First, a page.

All mountain ranges have to end somewhere, and for the Alps, the eastern terminus is the Wienerwald, a chain of rolling, low-slung hills on the outskirts of Vienna that drop down to the Danube Basin along a tectonic escarpment marked by a series of hot- and cold-water springs. It’s a geological and biological transition zone, where the rather moist and cool climate of northwestern Europe gives way to the drier regime of the Pannonian Basin to the southeast, including the Hungarian Puszta. Continue reading “Sunday set: Wienerwald”→
A beech forest in Thayatal National Park, along the border of Austria and Czechia.
Mountain view in Gesäuse National Park, in the central Austrian Alps.
Along the Grossglocknerstrasse, in the Hohe Tauern National Park.
The Neusiedler Lake, in eastern Austria.
Donau-Auen National Park, along the Danube River near Vienna.
During the past few months I’ve been able to visit several of Austria’s national parks, including the Donau Auen, a spectacular bosque river landscape that starts practically in downtown Vienna and extends all the way to the border with Slovakia. The Donau Auen is one of the biggest remaining natural river landscapes in central Europe and stands as testament to the power of grassroots activism. When plans for a giant hydropower plant were revealed in the early 1980s, students, teachers, artists and others banded together to occupy the area, eventually winning the public relations battle and leading to preservation of the area.
While Austria is best known for its mountain landscapes, the Neusiedler See is located on the eastern border of Austria, where the mountains tilt away to the great steppes of the northernmost Balkan region. The other two parks in shown in this set are in the heart of Austria’s Alps, featuring classic mountain landscapes. Most Austrian parks are just a few decades old and were inspired by national parks in the U.S. Indeed, the concept of public places as showcases of ecological diversity and preservation is probably one of America’s best exports.
Danube Pano from Aggstein Castle looking across at Willendorf.
Most travelers have heard of the Wachau region. The fertile hillsides along the Danube River have long been designated as a World Heritage region for its cultural and natural landscapes. But just across the river is another slice of forest, the Dunkelsteinerwald, that’s not quite as famous but just as beautiful. On a mid-October weekend, we hiked from the pilgrimage town of Maria Langegg up the restored Aggstein Castle, which was built in the 12th century. Like many others along the Danube, the castle was an outpost for charging toll to passing ships, a payment made in exchange for maintaining the paths along the shore that were used to tow ships upstream. But the area was inhabited long before that, with signs of civilization dating back to the Celtic era — and long before. Just across the river, construction workers in 1908 unearthed the famed Venus of Willendorf, a prehistoric fertility figurine dating back to about 25,000 BC.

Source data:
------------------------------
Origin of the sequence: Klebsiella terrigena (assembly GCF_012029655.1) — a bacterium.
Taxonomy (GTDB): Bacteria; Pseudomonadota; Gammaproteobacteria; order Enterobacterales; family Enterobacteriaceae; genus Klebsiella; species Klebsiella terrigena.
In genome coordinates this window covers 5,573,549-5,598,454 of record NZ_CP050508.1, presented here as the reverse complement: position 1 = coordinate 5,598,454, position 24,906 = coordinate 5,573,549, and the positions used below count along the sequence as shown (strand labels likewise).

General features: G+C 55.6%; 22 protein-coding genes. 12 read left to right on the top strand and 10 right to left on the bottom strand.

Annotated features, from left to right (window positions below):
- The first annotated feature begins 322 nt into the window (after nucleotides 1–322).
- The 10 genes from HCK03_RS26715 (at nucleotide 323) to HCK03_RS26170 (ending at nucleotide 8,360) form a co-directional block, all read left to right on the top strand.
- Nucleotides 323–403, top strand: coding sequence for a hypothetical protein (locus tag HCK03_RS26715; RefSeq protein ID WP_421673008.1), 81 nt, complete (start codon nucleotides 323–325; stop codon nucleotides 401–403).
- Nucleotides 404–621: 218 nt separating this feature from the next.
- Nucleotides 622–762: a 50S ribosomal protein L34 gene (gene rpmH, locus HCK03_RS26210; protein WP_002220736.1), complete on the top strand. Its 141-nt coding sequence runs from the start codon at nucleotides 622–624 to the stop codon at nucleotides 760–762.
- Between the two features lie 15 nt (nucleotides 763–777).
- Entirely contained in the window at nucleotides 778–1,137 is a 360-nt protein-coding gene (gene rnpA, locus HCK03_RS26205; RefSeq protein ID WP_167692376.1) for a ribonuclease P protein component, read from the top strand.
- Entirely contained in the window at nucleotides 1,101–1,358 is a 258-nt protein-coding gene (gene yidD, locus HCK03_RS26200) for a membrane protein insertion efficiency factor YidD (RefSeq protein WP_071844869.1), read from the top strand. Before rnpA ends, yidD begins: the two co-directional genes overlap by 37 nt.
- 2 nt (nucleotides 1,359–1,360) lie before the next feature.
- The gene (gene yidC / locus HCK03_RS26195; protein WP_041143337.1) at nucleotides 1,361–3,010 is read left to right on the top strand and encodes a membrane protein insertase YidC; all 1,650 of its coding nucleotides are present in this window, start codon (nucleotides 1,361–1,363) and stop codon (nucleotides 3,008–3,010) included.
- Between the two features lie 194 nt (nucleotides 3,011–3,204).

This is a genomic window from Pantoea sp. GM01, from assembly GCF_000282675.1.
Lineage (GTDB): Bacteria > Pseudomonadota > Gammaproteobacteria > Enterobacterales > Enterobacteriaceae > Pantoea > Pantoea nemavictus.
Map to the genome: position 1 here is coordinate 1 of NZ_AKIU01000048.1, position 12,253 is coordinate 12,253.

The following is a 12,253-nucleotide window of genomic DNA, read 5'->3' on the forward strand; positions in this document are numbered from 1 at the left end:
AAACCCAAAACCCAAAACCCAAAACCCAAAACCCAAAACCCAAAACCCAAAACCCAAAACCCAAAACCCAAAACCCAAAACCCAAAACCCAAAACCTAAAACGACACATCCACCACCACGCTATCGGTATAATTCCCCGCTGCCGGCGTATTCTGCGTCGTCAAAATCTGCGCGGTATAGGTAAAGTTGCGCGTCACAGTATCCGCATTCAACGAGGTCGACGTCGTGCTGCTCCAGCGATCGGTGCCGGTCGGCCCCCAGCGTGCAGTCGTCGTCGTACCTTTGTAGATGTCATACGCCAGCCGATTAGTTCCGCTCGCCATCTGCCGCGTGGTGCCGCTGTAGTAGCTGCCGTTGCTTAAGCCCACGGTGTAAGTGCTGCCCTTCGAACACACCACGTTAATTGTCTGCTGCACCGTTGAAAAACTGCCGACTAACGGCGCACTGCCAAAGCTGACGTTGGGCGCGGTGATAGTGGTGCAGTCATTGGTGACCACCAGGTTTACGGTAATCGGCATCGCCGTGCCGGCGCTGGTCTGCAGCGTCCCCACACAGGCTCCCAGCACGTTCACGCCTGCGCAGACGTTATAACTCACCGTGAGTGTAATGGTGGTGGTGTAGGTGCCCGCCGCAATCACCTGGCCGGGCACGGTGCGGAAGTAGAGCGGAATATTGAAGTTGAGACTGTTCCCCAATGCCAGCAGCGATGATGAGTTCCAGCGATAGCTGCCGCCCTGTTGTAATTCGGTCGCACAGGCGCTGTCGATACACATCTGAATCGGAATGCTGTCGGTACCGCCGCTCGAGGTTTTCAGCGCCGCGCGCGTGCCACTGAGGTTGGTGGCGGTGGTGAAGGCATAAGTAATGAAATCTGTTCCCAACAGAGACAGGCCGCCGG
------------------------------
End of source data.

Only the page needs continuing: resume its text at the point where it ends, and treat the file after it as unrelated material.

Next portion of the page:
Voluntary program won’t help curb rapidly rising emissions, according to critics
Climate activists and conservation groups say a voluntary international airline carbon-trading scheme doesn’t go nearly far enough to curb greenhouse gas pollution.
Growth in the aviation sector puts the industry on track to triple emissions by 2050, but the new carbon-offset program won’t even take effect until 2021 and is slated to remain voluntary through 2027. According to the climate-action advocates, the deal, adopted by the International Civil Aviation Organization (ICAO), only covers about a quarter of total emissions and shifts the industry’s growing carbon debt on to third parties using what could be questionable carbon-offset credits. Continue reading “Environmental groups slam airline carbon-offset program”→
During out last reporting trek we visited a unique wildnerness area in central Austria, in the far eastern reaches of the Alps, to learn how resources managers and citizens perceive wilderness in the heart of a densely populated country. The area is the watershed of the Ybbsteinbach, which flows into the Ybbs, and then into the Danube, which is really a mountain river at heart. Learning how resources managers are trying to recreate a true undisturbed wilderness area here was inspiring, and we have a story coming up, but for now enjoy these autumn riverside scenes and visit our online gallery for more landscape photography. And learn more about our reporting in the Alps here.
All you intrepid Iceland travelers out there, I would love to know what this snowy and massive mountain is. It’s visible from the coast road between Reykjavik and Keflavik.
Gullfoss, located in the canyon of the Hvítá river.
Dylan snaps a shot of the glacial lagoon.
Just a little more than a year ago my son and I had a chance to take a short trip around the southern coast of Iceland by camper van. The visit wasn’t quite long enough — it never is — but we still managed to pack a lot of action into our trek, including a stop at the famed Jökulsárlón glacial lagoon along the south coast. I’m certainly planning on going back in the not too-distant future, and I wouldn’t be surprised if Dylan finds his way to this amazing country as he explores the world in the next few years. Visit our online gallery for fine art landscape images from Iceland and other amazing spots and be sure to follow our Twitter and Instagram feeds for daily updates.
Aspen pano with partial rainbow, Frisco, Colorado.
Clear autumn light, tinged by a low-angle sun through changing foliage, is one of the best times of the year to take landscape photos. In the past 12 months, I’ve enjoyed some spectacular fall scenery in the vineyards of southern Austria, the hill country of the Provence and mountain canyons in the Alps, and the magic stays the same — autumn is golden!